These seeds began to grow into several forms. 1: the union wanted recognition, 2: they wanted improved wages, 3: better hours and, 4: better working conditions. These four issues have always been, and will always be, at the core of any union, and there’s usually much disagreement between both parties. The owner of most of the anthracite mines at that time was, in fact, JP Morgan.

What Fueled the Strike

So far in this post, we’ve discussed mining disasters and a drop in coal usage. Now let’s discuss the biggest factor of all: worker exploitation.

The issues that led to the strike of 1900 were just as pressing in 1902: the union wanted recognition and a degree of control over the industry. The industry, still smarting from its concessions in 1900, opposed any federal role. The 150,000 miners wanted their weekly pay envelope. Tens of millions of city dwellers needed coal to heat their homes.


The coal strike of 1902 was one of the largest walkouts yet to be seen in the industry, even larger than that of the aforementioned strike of 1900. Workers wanted their pay to better reflect the value of their work. The profits they saw lining the pockets of the mines’ owners left a sour taste in their mouths. So sour that the Pennsylvania National Guard was brought in to try and contain any potential violence. The strike began on May 12, 1902 and lasted until October 23 of the same year.

The economics of coal revolved around two factors: most of the cost of production was wages for miners, and if the supply fell, the price would shoot up. In an age before the use of oil and electricity, there were no good substitutes. Profits were low in 1902 because of an over supply; therefore the owners welcomed a moderately long strike. They had huge stockpiles which increased daily in value. It was illegal for the owners to conspire to shut down production, but not so if the miners went on strike. The owners welcomed the strike, but they adamantly refused to recognize the union, because they feared the union would control the coal industry by manipulating strikes.


John Mitchell was recognized by the United Mine Workers of America for his hard work in the bituminous mine field of Illinois, but the UMW was made up of union men from Pennsylvania, Ohio and Indiana as well. He was elected president of the UMW back in 1898, and as such was trusted by the union to back what would become the largest strike in US history.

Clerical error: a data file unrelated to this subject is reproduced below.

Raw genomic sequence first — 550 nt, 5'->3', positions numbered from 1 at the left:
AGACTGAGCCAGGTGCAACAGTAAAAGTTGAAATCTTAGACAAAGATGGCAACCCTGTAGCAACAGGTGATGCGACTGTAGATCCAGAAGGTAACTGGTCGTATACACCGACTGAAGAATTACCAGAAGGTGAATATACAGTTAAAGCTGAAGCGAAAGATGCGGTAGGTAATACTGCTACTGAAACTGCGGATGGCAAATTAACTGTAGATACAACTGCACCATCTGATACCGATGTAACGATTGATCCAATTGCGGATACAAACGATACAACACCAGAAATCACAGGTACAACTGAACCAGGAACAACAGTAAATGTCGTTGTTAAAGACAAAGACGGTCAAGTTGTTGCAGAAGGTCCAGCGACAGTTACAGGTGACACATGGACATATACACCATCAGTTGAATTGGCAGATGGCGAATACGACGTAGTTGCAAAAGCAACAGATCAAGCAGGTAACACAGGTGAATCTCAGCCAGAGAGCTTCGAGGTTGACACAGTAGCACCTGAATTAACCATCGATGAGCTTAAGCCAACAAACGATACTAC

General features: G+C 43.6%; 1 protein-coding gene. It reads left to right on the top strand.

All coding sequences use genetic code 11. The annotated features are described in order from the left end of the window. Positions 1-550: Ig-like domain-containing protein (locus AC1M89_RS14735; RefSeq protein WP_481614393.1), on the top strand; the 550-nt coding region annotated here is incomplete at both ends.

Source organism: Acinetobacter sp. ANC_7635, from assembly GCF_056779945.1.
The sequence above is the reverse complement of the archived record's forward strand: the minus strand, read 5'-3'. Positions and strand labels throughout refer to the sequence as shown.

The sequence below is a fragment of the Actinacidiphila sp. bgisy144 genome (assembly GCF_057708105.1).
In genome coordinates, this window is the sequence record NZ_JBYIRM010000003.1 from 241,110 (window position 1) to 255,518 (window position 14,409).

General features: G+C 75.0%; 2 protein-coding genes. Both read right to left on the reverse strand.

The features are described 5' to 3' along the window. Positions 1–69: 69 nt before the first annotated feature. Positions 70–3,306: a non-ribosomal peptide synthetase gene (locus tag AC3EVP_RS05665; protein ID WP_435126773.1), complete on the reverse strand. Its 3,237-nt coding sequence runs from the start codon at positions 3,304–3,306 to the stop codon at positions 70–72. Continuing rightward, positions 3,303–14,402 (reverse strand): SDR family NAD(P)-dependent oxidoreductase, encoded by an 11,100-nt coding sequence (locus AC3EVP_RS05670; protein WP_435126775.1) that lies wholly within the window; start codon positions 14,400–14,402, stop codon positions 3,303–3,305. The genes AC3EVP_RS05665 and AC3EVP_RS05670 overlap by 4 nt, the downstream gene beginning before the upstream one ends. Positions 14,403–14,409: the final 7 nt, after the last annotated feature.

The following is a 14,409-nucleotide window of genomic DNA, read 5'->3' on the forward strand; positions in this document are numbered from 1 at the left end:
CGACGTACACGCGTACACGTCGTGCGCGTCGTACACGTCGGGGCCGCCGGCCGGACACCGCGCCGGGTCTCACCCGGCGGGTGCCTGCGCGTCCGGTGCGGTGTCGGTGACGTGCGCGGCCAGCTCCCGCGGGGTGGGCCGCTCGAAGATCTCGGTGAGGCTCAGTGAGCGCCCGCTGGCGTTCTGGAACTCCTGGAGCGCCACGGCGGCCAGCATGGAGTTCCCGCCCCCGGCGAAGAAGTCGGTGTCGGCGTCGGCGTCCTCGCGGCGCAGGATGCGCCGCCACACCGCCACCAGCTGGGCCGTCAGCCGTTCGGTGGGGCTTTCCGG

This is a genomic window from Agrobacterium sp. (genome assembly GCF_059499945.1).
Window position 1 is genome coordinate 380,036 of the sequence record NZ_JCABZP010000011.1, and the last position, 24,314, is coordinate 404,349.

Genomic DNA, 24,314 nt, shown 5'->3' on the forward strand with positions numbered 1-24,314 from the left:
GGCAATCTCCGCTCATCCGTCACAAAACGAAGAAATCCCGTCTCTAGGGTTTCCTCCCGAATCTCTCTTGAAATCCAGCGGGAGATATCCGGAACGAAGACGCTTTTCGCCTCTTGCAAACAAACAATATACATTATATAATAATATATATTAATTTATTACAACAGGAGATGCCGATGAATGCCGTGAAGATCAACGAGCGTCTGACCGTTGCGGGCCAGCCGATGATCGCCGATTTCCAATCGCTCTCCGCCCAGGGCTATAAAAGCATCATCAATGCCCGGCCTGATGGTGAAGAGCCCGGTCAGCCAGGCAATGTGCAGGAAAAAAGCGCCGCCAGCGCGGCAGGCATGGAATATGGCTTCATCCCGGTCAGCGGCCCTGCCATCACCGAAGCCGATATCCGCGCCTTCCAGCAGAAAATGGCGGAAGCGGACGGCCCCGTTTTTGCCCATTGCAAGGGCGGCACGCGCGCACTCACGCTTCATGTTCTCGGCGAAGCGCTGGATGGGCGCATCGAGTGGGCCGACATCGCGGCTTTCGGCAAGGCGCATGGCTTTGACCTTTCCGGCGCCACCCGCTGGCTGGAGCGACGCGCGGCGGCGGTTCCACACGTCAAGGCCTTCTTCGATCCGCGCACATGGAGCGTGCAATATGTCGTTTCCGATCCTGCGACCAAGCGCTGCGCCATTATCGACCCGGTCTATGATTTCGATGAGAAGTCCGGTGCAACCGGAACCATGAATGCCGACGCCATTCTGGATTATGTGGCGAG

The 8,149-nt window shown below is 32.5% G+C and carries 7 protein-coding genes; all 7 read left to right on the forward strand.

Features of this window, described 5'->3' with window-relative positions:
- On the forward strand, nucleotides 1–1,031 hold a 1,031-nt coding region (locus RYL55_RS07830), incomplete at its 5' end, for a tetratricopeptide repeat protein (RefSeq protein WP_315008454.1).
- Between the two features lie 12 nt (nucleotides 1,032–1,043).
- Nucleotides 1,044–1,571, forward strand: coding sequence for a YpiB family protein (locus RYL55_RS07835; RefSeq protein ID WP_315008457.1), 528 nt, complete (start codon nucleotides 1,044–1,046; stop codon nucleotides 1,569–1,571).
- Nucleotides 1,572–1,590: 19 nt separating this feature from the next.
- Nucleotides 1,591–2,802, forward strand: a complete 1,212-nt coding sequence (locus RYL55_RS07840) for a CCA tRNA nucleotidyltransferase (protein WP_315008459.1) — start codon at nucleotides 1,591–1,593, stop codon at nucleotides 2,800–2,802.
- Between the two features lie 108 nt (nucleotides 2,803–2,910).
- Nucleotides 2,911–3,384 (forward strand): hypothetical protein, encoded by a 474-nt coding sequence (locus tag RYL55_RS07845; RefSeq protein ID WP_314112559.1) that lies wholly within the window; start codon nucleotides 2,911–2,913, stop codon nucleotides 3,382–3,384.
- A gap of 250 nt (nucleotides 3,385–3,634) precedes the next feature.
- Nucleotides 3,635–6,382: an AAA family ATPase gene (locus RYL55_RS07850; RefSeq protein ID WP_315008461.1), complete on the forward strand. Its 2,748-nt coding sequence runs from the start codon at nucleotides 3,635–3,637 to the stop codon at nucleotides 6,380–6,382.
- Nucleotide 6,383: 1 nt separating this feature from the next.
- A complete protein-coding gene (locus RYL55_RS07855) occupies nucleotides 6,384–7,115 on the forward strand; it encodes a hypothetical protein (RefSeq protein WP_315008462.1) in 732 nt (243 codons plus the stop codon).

The Anthracite Coal Strike of 1902

The violence began early on in the strike, as a store owner was beaten to death on July 30th. With this and other signs of trouble – for example, a looming winter coal shortage – over 8700 men of the Pennsylvania militia were activated, sending a clear signal to the miners that nobody was siding with them. Not their coal operation presidents and not the Pennsylvania governor.

The strike grew to such a size and continued on for so long that several notable individuals called for an end to the strike, for discussion to open between the parties involved. JP Morgan was one such individual. President Roosevelt himself was another who’d been watching the events in Pennsylvania closely from afar.

On October 16th the President announced a commission to arbitrate the dispute, and by October 24th, a little over a week, arbitration was completed between the strikers and the owners. This wouldn’t be the last coal miners’ strike in the United States, but it most certainly helped lay the groundwork for future federal involvement in the event a situation becomes unbearable for both parties involved.

There Was No Sean Aloysius O’Brien

While I am sure there were many upstanding individuals, participating in any strike can turn, often unnecessarily, violent. During the 163-day-long strike, mobs, shootings, street fighting and so on were commonplace, and there was plenty of blame to throw around. While the strike was eventually settled, blood had been drawn and men had lost their lives in their fight for a better, well, a better life.

Much to my disappointment, there was no Sean Aloysius O’Brien named in any of the sources used for today’s blog post. However, let us mention those who were named:

  1. Anthony Giuseppe, fatally shot
  2. Joseph Beddall, beaten to death
  3. William Durham, fatally shot

There was no O’Brien with 32 or 34 bullets in him, but there was a John Mitchell: “John Mitchell’s present aim is to organize thoroughly all the 455,000 mine employees in the United States into the United Mine Workers of America. That he will accomplish this purpose, unless sooner called to higher honors and wider fields of usefulness, no one who knows the man and his work entertains the least doubt.” The United Mine Workers of America still exists to this day, Mine strikes might look a little different today than they did in 1902, but that doesn’t mean they’re any less effective.

I hope I don’t spoil this moment for anyone, but Rom’s own strike was semi-successful. He didn’t end up with 32 or 34 bullets in him either, but he was certainly threatened as much as his brother, Quark!

Leave a Reply

Budding #historian. Writer of #adventures and #sciencefantasy. Lover of mushrooms and libraries. Fan of #chocolate, #books and Pennsylvania history.

Translate »